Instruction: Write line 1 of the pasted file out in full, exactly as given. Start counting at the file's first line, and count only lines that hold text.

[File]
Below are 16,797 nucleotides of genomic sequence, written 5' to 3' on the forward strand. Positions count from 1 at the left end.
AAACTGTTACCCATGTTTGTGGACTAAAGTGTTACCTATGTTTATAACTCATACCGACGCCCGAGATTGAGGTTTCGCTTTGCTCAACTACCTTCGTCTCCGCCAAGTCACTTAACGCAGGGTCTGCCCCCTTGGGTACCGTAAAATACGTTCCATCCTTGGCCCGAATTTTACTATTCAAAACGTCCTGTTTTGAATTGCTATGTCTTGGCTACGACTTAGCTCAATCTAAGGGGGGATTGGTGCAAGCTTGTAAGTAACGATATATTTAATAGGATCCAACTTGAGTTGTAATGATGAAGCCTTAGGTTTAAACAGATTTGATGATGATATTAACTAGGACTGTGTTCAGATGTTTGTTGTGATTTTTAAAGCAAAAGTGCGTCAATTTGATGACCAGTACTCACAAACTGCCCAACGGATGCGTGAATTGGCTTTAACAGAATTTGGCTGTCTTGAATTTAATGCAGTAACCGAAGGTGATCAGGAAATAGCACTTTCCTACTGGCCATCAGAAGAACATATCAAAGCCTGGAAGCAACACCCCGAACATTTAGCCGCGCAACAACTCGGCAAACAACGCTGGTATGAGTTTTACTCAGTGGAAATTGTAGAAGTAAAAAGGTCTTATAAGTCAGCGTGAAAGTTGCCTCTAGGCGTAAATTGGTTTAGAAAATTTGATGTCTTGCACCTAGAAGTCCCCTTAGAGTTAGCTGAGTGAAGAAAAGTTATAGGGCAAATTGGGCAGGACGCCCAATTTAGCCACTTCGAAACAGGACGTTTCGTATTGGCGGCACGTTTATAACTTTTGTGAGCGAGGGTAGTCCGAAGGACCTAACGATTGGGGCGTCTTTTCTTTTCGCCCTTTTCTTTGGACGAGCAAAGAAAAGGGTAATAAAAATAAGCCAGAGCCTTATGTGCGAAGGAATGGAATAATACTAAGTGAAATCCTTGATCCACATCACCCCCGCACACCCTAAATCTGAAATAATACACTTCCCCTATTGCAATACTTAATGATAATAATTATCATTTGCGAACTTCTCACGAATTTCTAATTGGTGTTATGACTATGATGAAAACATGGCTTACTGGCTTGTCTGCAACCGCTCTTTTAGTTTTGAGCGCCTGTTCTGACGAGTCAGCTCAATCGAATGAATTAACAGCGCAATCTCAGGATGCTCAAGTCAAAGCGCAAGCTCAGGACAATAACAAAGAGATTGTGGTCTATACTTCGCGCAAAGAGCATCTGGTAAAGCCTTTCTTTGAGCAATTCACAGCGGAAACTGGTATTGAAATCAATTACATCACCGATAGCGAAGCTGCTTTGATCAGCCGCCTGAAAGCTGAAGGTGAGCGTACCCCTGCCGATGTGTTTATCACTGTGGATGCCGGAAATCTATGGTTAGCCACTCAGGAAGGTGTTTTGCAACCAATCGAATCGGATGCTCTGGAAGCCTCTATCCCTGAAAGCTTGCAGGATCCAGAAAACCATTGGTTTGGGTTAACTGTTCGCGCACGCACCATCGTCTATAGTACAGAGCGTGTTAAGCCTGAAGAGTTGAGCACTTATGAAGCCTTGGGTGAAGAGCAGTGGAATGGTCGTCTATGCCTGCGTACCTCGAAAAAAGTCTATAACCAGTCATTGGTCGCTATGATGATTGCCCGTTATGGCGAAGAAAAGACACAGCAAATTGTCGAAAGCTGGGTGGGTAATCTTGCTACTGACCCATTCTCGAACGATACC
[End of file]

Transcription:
Below are 16,797 nucleotides of genomic sequence, written 5' to 3' on the forward strand. Positions count from 1 at the left end.